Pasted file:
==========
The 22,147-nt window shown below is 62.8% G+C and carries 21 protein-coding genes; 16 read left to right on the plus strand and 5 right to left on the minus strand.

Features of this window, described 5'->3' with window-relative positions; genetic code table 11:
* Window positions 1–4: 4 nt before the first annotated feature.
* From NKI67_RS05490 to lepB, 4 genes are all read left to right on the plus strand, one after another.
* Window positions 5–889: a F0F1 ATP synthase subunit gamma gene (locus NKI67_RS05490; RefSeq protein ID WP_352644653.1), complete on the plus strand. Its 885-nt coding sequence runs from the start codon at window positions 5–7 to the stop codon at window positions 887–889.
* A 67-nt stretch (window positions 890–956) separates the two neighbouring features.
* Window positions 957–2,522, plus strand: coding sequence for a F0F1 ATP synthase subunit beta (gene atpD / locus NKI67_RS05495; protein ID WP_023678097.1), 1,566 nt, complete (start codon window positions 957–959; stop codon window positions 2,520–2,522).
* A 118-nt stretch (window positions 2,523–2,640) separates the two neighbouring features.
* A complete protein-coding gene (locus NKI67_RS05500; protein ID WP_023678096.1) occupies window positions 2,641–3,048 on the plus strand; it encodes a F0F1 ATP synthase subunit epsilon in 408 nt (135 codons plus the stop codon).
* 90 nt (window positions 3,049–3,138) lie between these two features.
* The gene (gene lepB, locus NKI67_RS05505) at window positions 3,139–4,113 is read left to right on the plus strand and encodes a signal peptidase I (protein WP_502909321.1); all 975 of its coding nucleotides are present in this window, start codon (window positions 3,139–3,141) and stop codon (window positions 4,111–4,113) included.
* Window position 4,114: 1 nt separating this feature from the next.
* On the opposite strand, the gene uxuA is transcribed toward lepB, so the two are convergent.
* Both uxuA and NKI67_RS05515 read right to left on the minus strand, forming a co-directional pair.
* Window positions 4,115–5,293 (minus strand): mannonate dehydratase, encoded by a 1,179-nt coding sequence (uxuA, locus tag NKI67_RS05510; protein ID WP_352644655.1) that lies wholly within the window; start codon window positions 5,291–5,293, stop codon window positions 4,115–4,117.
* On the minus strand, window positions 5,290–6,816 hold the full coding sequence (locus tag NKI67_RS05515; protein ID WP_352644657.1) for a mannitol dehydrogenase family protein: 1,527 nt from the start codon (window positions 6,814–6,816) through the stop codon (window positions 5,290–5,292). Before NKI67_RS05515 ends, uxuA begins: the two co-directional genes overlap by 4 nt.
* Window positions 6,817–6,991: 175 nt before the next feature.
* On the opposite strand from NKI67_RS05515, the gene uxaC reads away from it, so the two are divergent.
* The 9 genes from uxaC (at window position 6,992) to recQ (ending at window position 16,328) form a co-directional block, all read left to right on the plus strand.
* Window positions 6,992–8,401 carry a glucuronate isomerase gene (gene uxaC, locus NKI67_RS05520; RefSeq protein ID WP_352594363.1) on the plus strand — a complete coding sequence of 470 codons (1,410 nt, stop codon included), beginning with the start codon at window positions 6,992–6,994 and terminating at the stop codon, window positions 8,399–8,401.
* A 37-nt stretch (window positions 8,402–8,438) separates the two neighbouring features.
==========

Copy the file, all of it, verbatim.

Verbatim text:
The 22,147-nt window shown below is 62.8% G+C and carries 21 protein-coding genes; 16 read left to right on the plus strand and 5 right to left on the minus strand.

Features of this window, described 5'->3' with window-relative positions; genetic code table 11:
* Window positions 1–4: 4 nt before the first annotated feature.
* From NKI67_RS05490 to lepB, 4 genes are all read left to right on the plus strand, one after another.
* Window positions 5–889: a F0F1 ATP synthase subunit gamma gene (locus NKI67_RS05490; RefSeq protein ID WP_352644653.1), complete on the plus strand. Its 885-nt coding sequence runs from the start codon at window positions 5–7 to the stop codon at window positions 887–889.
* A 67-nt stretch (window positions 890–956) separates the two neighbouring features.
* Window positions 957–2,522, plus strand: coding sequence for a F0F1 ATP synthase subunit beta (gene atpD / locus NKI67_RS05495; protein ID WP_023678097.1), 1,566 nt, complete (start codon window positions 957–959; stop codon window positions 2,520–2,522).
* A 118-nt stretch (window positions 2,523–2,640) separates the two neighbouring features.
* A complete protein-coding gene (locus NKI67_RS05500; protein ID WP_023678096.1) occupies window positions 2,641–3,048 on the plus strand; it encodes a F0F1 ATP synthase subunit epsilon in 408 nt (135 codons plus the stop codon).
* 90 nt (window positions 3,049–3,138) lie between these two features.
* The gene (gene lepB, locus NKI67_RS05505) at window positions 3,139–4,113 is read left to right on the plus strand and encodes a signal peptidase I (protein WP_502909321.1); all 975 of its coding nucleotides are present in this window, start codon (window positions 3,139–3,141) and stop codon (window positions 4,111–4,113) included.
* Window position 4,114: 1 nt separating this feature from the next.
* On the opposite strand, the gene uxuA is transcribed toward lepB, so the two are convergent.
* Both uxuA and NKI67_RS05515 read right to left on the minus strand, forming a co-directional pair.
* Window positions 4,115–5,293 (minus strand): mannonate dehydratase, encoded by a 1,179-nt coding sequence (uxuA, locus tag NKI67_RS05510; protein ID WP_352644655.1) that lies wholly within the window; start codon window positions 5,291–5,293, stop codon window positions 4,115–4,117.
* On the minus strand, window positions 5,290–6,816 hold the full coding sequence (locus tag NKI67_RS05515; protein ID WP_352644657.1) for a mannitol dehydrogenase family protein: 1,527 nt from the start codon (window positions 6,814–6,816) through the stop codon (window positions 5,290–5,292). Before NKI67_RS05515 ends, uxuA begins: the two co-directional genes overlap by 4 nt.
* Window positions 6,817–6,991: 175 nt before the next feature.
* On the opposite strand from NKI67_RS05515, the gene uxaC reads away from it, so the two are divergent.
* The 9 genes from uxaC (at window position 6,992) to recQ (ending at window position 16,328) form a co-directional block, all read left to right on the plus strand.
* Window positions 6,992–8,401 carry a glucuronate isomerase gene (gene uxaC, locus NKI67_RS05520; RefSeq protein ID WP_352594363.1) on the plus strand — a complete coding sequence of 470 codons (1,410 nt, stop codon included), beginning with the start codon at window positions 6,992–6,994 and terminating at the stop codon, window positions 8,399–8,401.
* A 37-nt stretch (window positions 8,402–8,438) separates the two neighbouring features.